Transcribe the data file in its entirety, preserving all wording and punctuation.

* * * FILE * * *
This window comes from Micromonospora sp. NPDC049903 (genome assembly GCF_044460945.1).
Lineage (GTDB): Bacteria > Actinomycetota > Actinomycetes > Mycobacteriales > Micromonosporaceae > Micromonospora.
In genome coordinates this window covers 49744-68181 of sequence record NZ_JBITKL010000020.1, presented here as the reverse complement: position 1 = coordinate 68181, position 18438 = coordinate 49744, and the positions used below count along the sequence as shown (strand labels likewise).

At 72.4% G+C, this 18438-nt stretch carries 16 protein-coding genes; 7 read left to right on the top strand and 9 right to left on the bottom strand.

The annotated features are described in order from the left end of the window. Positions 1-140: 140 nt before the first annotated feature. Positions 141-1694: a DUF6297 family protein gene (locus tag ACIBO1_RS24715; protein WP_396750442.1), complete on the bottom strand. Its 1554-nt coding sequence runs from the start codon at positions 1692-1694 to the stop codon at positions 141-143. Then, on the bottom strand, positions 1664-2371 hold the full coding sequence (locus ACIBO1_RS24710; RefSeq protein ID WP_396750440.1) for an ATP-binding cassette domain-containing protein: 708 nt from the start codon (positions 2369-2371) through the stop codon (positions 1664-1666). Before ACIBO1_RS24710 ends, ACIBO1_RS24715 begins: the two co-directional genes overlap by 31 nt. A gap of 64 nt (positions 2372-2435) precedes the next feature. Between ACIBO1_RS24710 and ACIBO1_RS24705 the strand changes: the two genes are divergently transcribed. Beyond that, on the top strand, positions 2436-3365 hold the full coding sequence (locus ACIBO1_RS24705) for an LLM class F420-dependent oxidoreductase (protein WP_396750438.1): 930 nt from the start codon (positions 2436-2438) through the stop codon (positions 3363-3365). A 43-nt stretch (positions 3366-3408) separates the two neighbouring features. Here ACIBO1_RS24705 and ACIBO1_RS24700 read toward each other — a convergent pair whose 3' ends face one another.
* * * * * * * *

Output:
This window comes from Micromonospora sp. NPDC049903 (genome assembly GCF_044460945.1).
Lineage (GTDB): Bacteria > Actinomycetota > Actinomycetes > Mycobacteriales > Micromonosporaceae > Micromonospora.
In genome coordinates this window covers 49744-68181 of sequence record NZ_JBITKL010000020.1, presented here as the reverse complement: position 1 = coordinate 68181, position 18438 = coordinate 49744, and the positions used below count along the sequence as shown (strand labels likewise).

At 72.4% G+C, this 18438-nt stretch carries 16 protein-coding genes; 7 read left to right on the top strand and 9 right to left on the bottom strand.

The annotated features are described in order from the left end of the window. Positions 1-140: 140 nt before the first annotated feature. Positions 141-1694: a DUF6297 family protein gene (locus tag ACIBO1_RS24715; protein WP_396750442.1), complete on the bottom strand. Its 1554-nt coding sequence runs from the start codon at positions 1692-1694 to the stop codon at positions 141-143. Then, on the bottom strand, positions 1664-2371 hold the full coding sequence (locus ACIBO1_RS24710; RefSeq protein ID WP_396750440.1) for an ATP-binding cassette domain-containing protein: 708 nt from the start codon (positions 2369-2371) through the stop codon (positions 1664-1666). Before ACIBO1_RS24710 ends, ACIBO1_RS24715 begins: the two co-directional genes overlap by 31 nt. A gap of 64 nt (positions 2372-2435) precedes the next feature. Between ACIBO1_RS24710 and ACIBO1_RS24705 the strand changes: the two genes are divergently transcribed. Beyond that, on the top strand, positions 2436-3365 hold the full coding sequence (locus ACIBO1_RS24705) for an LLM class F420-dependent oxidoreductase (protein WP_396750438.1): 930 nt from the start codon (positions 2436-2438) through the stop codon (positions 3363-3365). A 43-nt stretch (positions 3366-3408) separates the two neighbouring features. Here ACIBO1_RS24705 and ACIBO1_RS24700 read toward each other — a convergent pair whose 3' ends face one another.